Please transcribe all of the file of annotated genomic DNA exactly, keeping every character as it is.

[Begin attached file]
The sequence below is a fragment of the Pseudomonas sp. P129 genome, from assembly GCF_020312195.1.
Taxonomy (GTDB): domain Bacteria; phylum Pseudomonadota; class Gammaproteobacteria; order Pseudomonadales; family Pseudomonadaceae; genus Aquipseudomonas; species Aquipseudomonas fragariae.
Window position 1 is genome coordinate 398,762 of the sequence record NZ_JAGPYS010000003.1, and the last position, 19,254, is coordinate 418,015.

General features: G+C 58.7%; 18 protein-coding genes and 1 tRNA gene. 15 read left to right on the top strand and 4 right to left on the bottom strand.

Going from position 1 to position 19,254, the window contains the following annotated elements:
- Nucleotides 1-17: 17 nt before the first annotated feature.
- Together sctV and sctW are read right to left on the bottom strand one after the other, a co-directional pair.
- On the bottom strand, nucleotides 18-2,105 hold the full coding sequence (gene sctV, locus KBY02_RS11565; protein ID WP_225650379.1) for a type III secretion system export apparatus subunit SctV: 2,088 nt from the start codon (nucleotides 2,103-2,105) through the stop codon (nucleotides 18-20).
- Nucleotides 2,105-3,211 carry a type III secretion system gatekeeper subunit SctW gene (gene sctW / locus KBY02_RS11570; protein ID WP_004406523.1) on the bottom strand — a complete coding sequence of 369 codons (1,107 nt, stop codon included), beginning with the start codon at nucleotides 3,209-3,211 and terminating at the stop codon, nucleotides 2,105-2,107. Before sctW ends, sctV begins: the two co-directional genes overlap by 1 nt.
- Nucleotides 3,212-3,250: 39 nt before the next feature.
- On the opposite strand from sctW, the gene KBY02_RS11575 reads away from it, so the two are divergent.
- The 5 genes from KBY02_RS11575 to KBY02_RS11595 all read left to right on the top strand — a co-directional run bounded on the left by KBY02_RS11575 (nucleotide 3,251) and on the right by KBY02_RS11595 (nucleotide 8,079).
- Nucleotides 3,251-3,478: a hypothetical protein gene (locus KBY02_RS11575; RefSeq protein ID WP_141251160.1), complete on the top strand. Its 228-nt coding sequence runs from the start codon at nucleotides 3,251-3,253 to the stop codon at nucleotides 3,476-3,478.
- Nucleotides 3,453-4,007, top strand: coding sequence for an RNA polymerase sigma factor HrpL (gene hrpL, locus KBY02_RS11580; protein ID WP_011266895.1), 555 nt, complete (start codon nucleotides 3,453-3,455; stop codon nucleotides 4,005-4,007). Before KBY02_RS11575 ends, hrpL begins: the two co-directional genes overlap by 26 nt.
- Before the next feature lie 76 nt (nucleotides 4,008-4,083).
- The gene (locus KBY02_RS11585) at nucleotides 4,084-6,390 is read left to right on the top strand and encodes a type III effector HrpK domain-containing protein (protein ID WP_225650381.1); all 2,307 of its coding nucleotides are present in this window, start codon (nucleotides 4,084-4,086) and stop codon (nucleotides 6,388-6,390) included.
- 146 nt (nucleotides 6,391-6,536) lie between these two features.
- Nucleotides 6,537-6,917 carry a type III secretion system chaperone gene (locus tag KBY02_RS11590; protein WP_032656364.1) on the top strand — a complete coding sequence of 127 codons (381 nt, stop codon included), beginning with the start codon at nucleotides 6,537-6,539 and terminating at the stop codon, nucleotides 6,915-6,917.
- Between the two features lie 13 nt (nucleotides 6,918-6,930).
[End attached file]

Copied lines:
The sequence below is a fragment of the Pseudomonas sp. P129 genome, from assembly GCF_020312195.1.
Taxonomy (GTDB): domain Bacteria; phylum Pseudomonadota; class Gammaproteobacteria; order Pseudomonadales; family Pseudomonadaceae; genus Aquipseudomonas; species Aquipseudomonas fragariae.
Window position 1 is genome coordinate 398,762 of the sequence record NZ_JAGPYS010000003.1, and the last position, 19,254, is coordinate 418,015.

General features: G+C 58.7%; 18 protein-coding genes and 1 tRNA gene. 15 read left to right on the top strand and 4 right to left on the bottom strand.

Going from position 1 to position 19,254, the window contains the following annotated elements:
- Nucleotides 1-17: 17 nt before the first annotated feature.
- Together sctV and sctW are read right to left on the bottom strand one after the other, a co-directional pair.
- On the bottom strand, nucleotides 18-2,105 hold the full coding sequence (gene sctV, locus KBY02_RS11565; protein ID WP_225650379.1) for a type III secretion system export apparatus subunit SctV: 2,088 nt from the start codon (nucleotides 2,103-2,105) through the stop codon (nucleotides 18-20).
- Nucleotides 2,105-3,211 carry a type III secretion system gatekeeper subunit SctW gene (gene sctW / locus KBY02_RS11570; protein ID WP_004406523.1) on the bottom strand — a complete coding sequence of 369 codons (1,107 nt, stop codon included), beginning with the start codon at nucleotides 3,209-3,211 and terminating at the stop codon, nucleotides 2,105-2,107. Before sctW ends, sctV begins: the two co-directional genes overlap by 1 nt.
- Nucleotides 3,212-3,250: 39 nt before the next feature.
- On the opposite strand from sctW, the gene KBY02_RS11575 reads away from it, so the two are divergent.
- The 5 genes from KBY02_RS11575 to KBY02_RS11595 all read left to right on the top strand — a co-directional run bounded on the left by KBY02_RS11575 (nucleotide 3,251) and on the right by KBY02_RS11595 (nucleotide 8,079).
- Nucleotides 3,251-3,478: a hypothetical protein gene (locus KBY02_RS11575; RefSeq protein ID WP_141251160.1), complete on the top strand. Its 228-nt coding sequence runs from the start codon at nucleotides 3,251-3,253 to the stop codon at nucleotides 3,476-3,478.
- Nucleotides 3,453-4,007, top strand: coding sequence for an RNA polymerase sigma factor HrpL (gene hrpL, locus KBY02_RS11580; protein ID WP_011266895.1), 555 nt, complete (start codon nucleotides 3,453-3,455; stop codon nucleotides 4,005-4,007). Before KBY02_RS11575 ends, hrpL begins: the two co-directional genes overlap by 26 nt.
- Before the next feature lie 76 nt (nucleotides 4,008-4,083).
- The gene (locus KBY02_RS11585) at nucleotides 4,084-6,390 is read left to right on the top strand and encodes a type III effector HrpK domain-containing protein (protein ID WP_225650381.1); all 2,307 of its coding nucleotides are present in this window, start codon (nucleotides 4,084-4,086) and stop codon (nucleotides 6,388-6,390) included.
- 146 nt (nucleotides 6,391-6,536) lie between these two features.
- Nucleotides 6,537-6,917 carry a type III secretion system chaperone gene (locus tag KBY02_RS11590; protein WP_032656364.1) on the top strand — a complete coding sequence of 127 codons (381 nt, stop codon included), beginning with the start codon at nucleotides 6,537-6,539 and terminating at the stop codon, nucleotides 6,915-6,917.
- Between the two features lie 13 nt (nucleotides 6,918-6,930).